Students Design Better Products for Eco-Friendly TransportationCONCORD, Mass.--June 20, 2006--Student engineering teams from more than 30 elite universities will use SolidWorks(R) software this summer at MIT to design better alternative transportation technologies and "leapfrog" the state of the art.
Students at the first-ever Vehicle Design Summit June 13 - Aug. 13, 2006 will conceive, design, implement, and operate a fleet of innovative autos that use non-carbon hybrid technologies, including human power, biofuels, solar, and fuel cells. The summit is an offshoot of a celebrated biennial 3,000-kilometer solar car race across Australia. Unlike the race, the summit focuses on collaboration, not competition, and on affordable, practical technologies that don't require support vehicles to operate.
"This project is a reaction to the fact that over two decades, entrants in the World Solar Challenge have by default converged on a single winning design, the execution of which determines the winner," said Anna Jaffe, an MIT sophomore and event organizer. "The idea behind the Vehicle Design Summit is to channel energies in a direction that might directly benefit the world more than pure racing does. Our designs will reflect practical concerns like driving unsupported on real roads at viable speeds in countries with limited financial resources. We want to design better products that are drivable, parkable, economical, and sustainable. At the same time, as a student-led research initiative, we have the design freedom to investigate technologies many would deem too risky to pursue in a commercial setting."
As the exclusive 3D CAD sponsor of the nine-week Vehicle Design Summit, SolidWorks Corporation will donate 90 licenses of SolidWorks Education Edition 3D CAD software, which includes a full suite of COSMOS(R) design analysis tools. Jaffe says SolidWorks software will be indispensable in prototyping bodies and designing chassis, and COSMOS software will help ensure chassis and suspension are as strong as necessary but as light as possible.
"SolidWorks software has an ultra-short learning curve and is already pervasive in education and industry, so students who don't know it when they arrive will know it after day two," said Jaffe. "Then we can go about proving that students are perhaps the best innovators, and that alternative transportation can become a new focus for education and innovation at MIT. SolidWorks and COSMOS will make up the common language of design for participants from 13 countries."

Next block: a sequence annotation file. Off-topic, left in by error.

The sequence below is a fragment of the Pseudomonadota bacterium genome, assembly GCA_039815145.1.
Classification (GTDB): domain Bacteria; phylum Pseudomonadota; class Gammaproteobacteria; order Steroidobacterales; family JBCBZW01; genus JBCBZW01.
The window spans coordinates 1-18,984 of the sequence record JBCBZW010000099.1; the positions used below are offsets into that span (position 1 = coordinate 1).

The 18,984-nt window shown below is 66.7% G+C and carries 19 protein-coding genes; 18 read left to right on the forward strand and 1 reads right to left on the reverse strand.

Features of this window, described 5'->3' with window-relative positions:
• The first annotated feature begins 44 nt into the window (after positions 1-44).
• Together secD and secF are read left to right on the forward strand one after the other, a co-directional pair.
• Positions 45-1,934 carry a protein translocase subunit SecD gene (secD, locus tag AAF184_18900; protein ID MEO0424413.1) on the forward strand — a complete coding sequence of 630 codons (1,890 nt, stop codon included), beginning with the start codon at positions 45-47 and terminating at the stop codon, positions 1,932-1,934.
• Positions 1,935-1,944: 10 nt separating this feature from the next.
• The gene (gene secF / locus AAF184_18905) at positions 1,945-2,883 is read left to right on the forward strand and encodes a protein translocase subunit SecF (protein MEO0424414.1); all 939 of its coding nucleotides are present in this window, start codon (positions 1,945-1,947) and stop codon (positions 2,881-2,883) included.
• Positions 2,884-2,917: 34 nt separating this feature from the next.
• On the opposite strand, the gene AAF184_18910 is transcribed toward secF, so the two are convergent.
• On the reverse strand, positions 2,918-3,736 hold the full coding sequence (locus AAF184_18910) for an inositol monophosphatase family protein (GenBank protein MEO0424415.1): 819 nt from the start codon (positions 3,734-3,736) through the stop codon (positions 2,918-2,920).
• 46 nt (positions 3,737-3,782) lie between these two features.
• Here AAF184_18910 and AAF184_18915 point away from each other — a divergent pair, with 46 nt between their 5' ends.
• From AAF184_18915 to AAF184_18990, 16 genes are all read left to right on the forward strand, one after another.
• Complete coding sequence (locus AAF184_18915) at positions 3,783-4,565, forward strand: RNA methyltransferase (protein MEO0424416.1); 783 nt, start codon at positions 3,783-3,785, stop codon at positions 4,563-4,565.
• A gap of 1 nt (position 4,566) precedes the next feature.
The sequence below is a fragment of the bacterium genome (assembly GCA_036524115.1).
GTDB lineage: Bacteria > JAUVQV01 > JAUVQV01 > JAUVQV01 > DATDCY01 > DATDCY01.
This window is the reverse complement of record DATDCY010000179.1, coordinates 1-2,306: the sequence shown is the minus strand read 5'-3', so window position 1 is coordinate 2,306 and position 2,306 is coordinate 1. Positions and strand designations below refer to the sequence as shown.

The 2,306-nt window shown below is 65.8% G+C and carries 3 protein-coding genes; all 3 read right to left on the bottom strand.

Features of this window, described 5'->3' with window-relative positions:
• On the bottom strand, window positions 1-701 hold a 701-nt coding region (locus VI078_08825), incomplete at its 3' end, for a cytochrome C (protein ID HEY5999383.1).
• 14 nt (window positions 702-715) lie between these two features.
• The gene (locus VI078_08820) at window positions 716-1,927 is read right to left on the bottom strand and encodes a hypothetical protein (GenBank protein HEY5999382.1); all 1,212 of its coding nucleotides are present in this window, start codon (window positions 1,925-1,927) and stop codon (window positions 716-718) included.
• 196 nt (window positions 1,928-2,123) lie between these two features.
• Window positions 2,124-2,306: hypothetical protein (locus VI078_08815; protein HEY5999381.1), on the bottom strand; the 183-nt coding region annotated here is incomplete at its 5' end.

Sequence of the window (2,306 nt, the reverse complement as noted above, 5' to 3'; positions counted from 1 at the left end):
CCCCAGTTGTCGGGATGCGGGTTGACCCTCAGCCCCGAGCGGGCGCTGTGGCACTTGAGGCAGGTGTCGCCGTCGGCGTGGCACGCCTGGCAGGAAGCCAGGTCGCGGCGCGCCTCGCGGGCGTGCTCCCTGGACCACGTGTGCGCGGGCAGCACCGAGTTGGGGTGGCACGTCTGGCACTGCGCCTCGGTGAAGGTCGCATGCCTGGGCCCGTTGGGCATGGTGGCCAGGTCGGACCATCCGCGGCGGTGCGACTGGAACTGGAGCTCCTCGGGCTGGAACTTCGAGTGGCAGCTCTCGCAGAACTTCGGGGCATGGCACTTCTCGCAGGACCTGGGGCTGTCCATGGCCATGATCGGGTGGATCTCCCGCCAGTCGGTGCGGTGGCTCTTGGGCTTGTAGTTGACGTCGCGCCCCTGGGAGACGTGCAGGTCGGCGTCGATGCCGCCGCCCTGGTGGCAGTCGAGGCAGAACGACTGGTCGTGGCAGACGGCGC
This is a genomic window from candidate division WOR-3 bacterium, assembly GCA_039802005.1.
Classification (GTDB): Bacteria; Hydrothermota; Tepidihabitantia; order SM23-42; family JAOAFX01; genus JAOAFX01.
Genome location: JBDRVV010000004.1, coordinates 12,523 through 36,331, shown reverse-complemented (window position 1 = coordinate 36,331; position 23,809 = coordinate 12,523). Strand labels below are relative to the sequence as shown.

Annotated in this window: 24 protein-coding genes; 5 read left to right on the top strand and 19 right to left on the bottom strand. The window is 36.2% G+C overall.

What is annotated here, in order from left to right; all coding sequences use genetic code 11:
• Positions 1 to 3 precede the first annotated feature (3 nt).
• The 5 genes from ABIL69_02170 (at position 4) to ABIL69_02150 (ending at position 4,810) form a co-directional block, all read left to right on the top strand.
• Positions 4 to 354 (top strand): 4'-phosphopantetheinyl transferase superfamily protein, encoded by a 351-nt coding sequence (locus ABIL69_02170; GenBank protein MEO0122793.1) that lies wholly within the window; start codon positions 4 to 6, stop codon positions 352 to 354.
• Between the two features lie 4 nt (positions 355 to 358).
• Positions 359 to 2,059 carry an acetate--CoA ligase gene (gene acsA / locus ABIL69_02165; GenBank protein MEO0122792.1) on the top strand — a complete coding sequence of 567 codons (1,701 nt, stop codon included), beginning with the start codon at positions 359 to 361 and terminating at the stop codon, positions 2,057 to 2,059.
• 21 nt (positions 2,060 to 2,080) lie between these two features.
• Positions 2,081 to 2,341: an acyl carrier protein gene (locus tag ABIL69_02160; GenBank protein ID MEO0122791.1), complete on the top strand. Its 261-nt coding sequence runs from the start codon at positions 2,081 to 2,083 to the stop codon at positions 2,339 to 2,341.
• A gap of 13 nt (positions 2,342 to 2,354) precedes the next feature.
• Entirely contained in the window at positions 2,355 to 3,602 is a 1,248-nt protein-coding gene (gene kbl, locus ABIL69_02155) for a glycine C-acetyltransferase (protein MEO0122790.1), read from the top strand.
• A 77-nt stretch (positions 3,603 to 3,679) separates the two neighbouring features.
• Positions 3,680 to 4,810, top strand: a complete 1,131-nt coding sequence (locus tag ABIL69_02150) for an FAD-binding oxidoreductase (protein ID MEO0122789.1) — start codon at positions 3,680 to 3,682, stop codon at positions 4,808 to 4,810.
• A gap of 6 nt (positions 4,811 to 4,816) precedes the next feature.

In addition to spawning high-impact designs, the summit will steep participants in real-world experience working in groups on projects they likely wouldn't see in traditional engineering education.
"Product innovation can sometimes seem agonizingly slow, but these exceptional students are determined to prove that dedicating themselves around the clock for eight weeks can produce surprising results," said Rainer Gawlick, vice president of worldwide marketing for SolidWorks Corporation. "We're confident these results will be felt for generations to come."
For more information on the Vehicle Design Summit, listen to the podcast at http://www.solidworks.com/mediapodcast.
About SolidWorks Corporation
SolidWorks Corporation, a Dassault Systemes S.A. company, develops and markets software for design, analysis, and product data management. It is the leading supplier of 3D CAD technology, providing intuitive, high-performing software that helps product design teams develop great products. For the latest news, information, or an online demonstration, visit the company's Web site (www.solidworks.com) or call 1-800-693-9000 (outside of North America, call +1-978-371-5000).
SolidWorks is a registered trademark of SolidWorks Corporation, and COSMOS is a registered trademark of Structural Research & Analysis Corporation. Other brand and product names are trademarks of their respective owners. Copyright (c) 2006 SolidWorks Corporation.